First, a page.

A study conducted by executive search and leadership advisory firm EgonZehnder called Communications from the CEO’s Perspective – an Underestimated Challenge?, concludes German CEOs allocate a large amount of time and attention to corporate communications. Some even spend as much as half of their working days on communications, and many emphasize that it is a key strategic pillar.
"The days when communications was first and foremost about strategy presentation and information policy are gone for good," the study states. "As these CEOs see it, communications has itself become part of the strategy and therefore a core business management function in its own right."
Earlier this month, Allison+Partners acquired tech-focused Berlin and Munich agency Higher Ground Communications to make its first on-the-ground deal in the country. Before the acquisition, Allison’s European footprint included nine staffers in London and five in Paris.
Scott Allison, CEO of the eponymous firm, says agencies can no longer rely on one or two offices or affiliate partnerships to serve all of Europe, at least if they’re banking on long-term success.
"Often times, an agency will acquire something in London, and that’s the end of it. But spend some time in parts of Europe, and you’ll realize that’s a ridiculous approach because the countries are all so different," he says. "You really have to have multiple offices."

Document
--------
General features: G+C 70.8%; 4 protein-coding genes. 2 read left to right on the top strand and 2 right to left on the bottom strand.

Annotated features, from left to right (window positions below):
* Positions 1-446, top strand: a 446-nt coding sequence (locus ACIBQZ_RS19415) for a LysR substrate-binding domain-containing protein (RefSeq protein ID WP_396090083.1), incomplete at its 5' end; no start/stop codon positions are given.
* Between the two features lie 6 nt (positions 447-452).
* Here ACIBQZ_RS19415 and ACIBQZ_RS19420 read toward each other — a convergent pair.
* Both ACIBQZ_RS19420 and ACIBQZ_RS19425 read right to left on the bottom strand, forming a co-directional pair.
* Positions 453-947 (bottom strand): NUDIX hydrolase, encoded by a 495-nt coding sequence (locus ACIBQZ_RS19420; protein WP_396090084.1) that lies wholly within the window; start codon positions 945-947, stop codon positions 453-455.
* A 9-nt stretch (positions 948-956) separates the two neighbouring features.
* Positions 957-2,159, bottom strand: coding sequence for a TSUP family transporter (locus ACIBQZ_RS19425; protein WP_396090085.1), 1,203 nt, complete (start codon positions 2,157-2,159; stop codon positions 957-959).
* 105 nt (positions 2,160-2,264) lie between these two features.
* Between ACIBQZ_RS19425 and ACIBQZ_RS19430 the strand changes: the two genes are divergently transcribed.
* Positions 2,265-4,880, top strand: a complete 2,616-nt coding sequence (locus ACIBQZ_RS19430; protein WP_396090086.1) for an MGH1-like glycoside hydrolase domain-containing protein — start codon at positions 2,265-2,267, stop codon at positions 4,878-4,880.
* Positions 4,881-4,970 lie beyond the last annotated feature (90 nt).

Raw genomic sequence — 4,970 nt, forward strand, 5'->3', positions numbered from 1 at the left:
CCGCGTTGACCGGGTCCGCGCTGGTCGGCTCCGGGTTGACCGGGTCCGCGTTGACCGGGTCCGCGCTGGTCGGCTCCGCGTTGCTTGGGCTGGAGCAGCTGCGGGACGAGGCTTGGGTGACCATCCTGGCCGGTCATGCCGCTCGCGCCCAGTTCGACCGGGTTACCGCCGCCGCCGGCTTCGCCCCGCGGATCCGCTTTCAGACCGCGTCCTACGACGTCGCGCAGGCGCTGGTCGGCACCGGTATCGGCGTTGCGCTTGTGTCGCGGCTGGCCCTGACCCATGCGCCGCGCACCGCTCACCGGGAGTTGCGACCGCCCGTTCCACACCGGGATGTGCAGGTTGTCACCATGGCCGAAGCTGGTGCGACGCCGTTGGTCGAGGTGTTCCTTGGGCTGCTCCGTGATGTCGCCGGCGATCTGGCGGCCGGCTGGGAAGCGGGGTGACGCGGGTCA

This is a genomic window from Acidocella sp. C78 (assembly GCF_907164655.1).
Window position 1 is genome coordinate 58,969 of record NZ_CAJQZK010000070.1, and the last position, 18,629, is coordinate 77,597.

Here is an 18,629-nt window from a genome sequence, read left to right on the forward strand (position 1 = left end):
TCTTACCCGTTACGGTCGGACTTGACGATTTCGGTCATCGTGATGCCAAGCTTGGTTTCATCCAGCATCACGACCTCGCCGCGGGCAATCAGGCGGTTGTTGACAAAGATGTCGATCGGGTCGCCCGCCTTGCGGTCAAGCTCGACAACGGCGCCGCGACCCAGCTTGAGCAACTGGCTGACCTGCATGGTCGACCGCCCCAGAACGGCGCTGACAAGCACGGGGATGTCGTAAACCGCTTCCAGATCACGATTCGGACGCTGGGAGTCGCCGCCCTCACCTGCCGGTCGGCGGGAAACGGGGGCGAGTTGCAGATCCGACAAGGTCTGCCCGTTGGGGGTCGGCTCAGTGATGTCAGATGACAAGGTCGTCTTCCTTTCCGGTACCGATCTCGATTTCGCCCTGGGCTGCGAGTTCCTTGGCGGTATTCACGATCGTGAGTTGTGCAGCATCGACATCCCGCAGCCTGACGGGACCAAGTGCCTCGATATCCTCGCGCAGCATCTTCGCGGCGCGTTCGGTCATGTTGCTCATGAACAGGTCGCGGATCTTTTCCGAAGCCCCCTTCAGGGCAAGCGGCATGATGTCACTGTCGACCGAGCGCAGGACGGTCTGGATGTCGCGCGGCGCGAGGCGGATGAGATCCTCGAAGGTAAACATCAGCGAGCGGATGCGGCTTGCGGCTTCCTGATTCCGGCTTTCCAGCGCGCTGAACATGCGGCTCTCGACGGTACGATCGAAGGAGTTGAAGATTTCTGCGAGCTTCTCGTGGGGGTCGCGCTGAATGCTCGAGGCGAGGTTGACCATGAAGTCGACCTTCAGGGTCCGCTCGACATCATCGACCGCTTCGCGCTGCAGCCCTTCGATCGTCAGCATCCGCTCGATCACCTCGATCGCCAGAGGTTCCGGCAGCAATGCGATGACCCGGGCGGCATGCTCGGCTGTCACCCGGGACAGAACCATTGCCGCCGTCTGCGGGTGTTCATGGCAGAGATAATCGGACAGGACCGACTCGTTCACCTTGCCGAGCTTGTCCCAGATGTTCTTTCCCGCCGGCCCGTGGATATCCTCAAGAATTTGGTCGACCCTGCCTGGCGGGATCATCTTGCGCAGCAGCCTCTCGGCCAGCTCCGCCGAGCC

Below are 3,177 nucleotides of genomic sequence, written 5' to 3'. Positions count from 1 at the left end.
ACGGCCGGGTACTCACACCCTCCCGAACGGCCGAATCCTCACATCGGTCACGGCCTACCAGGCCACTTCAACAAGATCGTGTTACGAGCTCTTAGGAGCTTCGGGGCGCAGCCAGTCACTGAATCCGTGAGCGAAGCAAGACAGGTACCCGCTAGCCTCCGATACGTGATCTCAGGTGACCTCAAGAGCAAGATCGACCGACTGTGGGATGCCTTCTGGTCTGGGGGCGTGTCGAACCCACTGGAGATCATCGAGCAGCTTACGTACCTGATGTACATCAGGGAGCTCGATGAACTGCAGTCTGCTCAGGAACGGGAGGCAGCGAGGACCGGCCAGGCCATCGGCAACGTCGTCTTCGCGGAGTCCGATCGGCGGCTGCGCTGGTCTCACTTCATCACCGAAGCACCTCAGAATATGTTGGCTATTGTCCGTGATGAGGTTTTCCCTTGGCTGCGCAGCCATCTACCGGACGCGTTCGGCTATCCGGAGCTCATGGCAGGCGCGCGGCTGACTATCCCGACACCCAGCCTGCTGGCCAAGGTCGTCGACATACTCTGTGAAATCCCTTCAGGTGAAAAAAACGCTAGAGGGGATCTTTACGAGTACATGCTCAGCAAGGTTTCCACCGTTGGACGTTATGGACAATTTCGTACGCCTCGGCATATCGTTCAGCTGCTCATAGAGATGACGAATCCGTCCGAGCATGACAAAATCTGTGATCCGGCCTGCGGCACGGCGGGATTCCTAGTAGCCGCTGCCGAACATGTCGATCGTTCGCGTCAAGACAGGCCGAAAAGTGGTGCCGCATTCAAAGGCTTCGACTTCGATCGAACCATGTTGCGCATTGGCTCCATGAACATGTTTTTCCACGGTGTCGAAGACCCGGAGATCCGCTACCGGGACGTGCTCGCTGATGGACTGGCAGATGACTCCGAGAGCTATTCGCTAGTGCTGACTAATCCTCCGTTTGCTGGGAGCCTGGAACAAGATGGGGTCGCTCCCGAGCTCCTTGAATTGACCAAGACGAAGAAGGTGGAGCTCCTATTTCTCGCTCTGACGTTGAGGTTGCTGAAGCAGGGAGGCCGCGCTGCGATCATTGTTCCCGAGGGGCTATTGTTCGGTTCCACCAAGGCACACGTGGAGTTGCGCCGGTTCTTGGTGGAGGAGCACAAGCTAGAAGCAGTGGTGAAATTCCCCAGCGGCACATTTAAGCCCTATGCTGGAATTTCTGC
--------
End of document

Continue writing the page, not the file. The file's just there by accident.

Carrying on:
A dedicated office in Germany can not only help agencies capitalize on pan-European opportunities, but also domestic work, where opportunities are plentiful due to an emerging technology and digital sector and a strong manufacturing and consumer base. Allison says his experience operating in Europe is contrary to the one depicted in many gloomy media reports about the continent’s financial crisis.
"When you are in the U.S. and tracking a lot of media about the down economy in Europe or the U.K. – from CNBC to The Wall Street Journal – and then actually spend some time there, you find a much different experience," says Allison. "In London, we’re seeing strong growth, a robust new business pipeline, and we’ve found the rest of Europe to be the same."
Edelman acquired ergo Kommunikation, a consultancy specializing in corporate, financial, and political comms, late last year. The independently owned agency has operated in Germany for the past 40 years, but the deal boosted its employee count to 350 there.
"With a population of 80 million and an economy that is generally in good health, we recognized the need and desire to ensure we have a business of scale that can compete," says Edelman global COO Matthew Harrington. "When you look at BMW, Audi, and Mercedes-Benz, you see [Germany has] strong multinationals. But it also has a unique class of midsize companies that continue to innovate, create jobs, and drive the economy."
He adds, "That is a class of businesses [with which] we want to make further inroads in terms of domestic-oriented programming."
He predicts Germany will continue to perform well for PR agencies despite the economic turmoil that the Brexit result is bound to cause throughout Europe.
"My perspective in conversations with Suzanne Marell, who runs the Germany operation, is that Germany will hold well regardless of the vote, because it has been an anomaly in some respects to the overall E.U. with its general performance," says Harrington. "But our hope was that the U.K. would have made the decision to stay in the E.U."